CASEarth has been building a big data and cloud service platform as well as a big data-driven Digital Earth Science Platform, and integrating the data, models, and services in the study of resources, the environment, biology, and ecology. By promoting multidisciplinary integration, it has the potential to break through the bottleneck of data sharing. A sub-system has also been established to better use Big Earth Data for Sustainable Development Goals (SDGs) in the Belt and Road region.
The Big Earth Data Sharing Service Platform constructed by CASEarth is now ready for service. The platform provides global users with systematic, diversified, dynamic, continuous, and standardized Big Earth Data with a global unique identifier, and promotes the formation of new data sharing models by constructing a data sharing system that integrates data, computing, and services. At present, the total amount of shared data is about 5 PB, and about 3 PB will be updated each year.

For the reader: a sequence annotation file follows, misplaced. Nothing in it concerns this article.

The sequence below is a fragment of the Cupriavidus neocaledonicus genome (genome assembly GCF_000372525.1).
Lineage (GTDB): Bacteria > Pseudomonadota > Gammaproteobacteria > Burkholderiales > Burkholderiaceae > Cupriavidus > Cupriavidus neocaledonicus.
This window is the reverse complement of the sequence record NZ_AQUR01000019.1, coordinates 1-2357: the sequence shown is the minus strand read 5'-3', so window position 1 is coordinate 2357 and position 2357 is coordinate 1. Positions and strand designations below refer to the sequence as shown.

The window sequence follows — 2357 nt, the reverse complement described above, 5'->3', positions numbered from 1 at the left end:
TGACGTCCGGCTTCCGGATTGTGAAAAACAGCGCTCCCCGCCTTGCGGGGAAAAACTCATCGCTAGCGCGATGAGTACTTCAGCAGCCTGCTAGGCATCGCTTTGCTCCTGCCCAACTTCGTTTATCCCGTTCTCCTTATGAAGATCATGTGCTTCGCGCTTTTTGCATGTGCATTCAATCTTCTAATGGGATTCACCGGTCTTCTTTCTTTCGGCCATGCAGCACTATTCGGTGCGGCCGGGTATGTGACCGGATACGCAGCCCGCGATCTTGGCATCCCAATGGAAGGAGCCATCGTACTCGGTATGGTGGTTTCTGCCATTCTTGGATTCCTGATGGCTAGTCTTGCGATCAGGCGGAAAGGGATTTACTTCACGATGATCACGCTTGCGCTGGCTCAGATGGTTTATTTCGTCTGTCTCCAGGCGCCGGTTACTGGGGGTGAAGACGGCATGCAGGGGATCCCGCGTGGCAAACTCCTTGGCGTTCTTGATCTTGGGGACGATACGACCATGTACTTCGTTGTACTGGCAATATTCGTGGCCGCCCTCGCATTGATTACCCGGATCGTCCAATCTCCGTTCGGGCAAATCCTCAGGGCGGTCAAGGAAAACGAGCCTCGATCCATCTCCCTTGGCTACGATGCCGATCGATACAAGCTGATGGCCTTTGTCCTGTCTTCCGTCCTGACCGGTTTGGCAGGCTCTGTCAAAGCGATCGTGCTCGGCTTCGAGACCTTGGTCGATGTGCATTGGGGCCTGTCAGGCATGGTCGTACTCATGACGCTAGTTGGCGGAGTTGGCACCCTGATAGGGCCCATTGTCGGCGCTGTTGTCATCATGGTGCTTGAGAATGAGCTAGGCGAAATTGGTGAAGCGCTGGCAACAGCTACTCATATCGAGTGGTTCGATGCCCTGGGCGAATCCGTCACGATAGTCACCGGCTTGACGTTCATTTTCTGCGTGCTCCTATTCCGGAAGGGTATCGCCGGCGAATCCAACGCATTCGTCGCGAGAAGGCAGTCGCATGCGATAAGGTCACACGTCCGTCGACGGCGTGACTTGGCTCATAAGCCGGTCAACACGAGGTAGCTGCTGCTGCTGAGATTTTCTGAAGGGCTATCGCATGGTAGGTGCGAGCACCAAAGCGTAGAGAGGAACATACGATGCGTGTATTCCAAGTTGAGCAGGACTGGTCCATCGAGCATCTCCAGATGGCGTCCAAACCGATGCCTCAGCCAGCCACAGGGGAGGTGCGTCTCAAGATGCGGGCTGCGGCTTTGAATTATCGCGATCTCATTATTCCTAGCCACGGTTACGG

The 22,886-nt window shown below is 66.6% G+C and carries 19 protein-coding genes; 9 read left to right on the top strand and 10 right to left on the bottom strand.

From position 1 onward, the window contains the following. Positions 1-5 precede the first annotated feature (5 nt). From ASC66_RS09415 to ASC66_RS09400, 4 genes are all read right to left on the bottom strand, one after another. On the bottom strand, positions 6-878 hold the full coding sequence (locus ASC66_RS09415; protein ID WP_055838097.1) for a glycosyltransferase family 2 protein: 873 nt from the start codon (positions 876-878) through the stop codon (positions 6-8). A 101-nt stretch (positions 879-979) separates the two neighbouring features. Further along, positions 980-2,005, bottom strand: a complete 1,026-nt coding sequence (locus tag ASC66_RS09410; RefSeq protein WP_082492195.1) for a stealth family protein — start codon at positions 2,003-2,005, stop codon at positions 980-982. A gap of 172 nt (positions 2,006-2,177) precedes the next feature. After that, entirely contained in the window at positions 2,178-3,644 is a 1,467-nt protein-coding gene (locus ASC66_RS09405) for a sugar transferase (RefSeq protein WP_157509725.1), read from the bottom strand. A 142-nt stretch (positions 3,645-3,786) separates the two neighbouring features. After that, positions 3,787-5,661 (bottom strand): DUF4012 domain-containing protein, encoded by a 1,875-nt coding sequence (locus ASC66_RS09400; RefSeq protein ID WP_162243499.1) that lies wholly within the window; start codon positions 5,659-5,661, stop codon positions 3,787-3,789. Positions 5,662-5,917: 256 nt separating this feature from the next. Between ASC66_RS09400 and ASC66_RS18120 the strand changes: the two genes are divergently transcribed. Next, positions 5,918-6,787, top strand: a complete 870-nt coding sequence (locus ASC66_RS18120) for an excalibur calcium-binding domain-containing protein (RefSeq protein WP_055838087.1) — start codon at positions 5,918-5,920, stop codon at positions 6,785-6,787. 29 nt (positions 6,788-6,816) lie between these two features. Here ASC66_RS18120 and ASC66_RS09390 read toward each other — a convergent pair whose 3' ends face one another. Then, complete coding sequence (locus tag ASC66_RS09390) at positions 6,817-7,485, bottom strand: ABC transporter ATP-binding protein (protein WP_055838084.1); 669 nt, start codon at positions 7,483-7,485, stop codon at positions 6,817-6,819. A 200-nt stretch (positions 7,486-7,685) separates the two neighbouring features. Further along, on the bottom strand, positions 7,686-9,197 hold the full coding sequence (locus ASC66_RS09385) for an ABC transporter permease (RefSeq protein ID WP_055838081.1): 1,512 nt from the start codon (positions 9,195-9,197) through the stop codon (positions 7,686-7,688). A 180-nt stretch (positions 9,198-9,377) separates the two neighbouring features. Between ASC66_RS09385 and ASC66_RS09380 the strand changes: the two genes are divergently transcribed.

Professor Virginia Murray: 'Data Science and the UN Landmark Agreements'
Professor Virginia Murray is a medical doctor committed to improving data access and transparency for effective reporting. She was appointed as Head of Global Disaster Risk Reduction (GDRR) for Public Health England in April 2014 having worked in the UK health system for over 30 years. Data is critical for the implementation of the recent synchronous adoption of the 2015 landmark UN agreements of the Sendai Framework for Disaster Risk Reduction 2015 – 2030 the Sustainable Development Goals (SDGs), and the COP21’s Paris Climate Conference. It also imperative for the use of the WHO’s International Health Regulations 2005 and has created a rare but significant opportunity to build coherence across different but overlapping policy areas. In her GDRR role, she has engaged with many science and technology partners in supporting the UNISDR STAG/ ISC/IAP partnership to implement the Sendai Framework for Disaster Risk Reduction 2015-2030.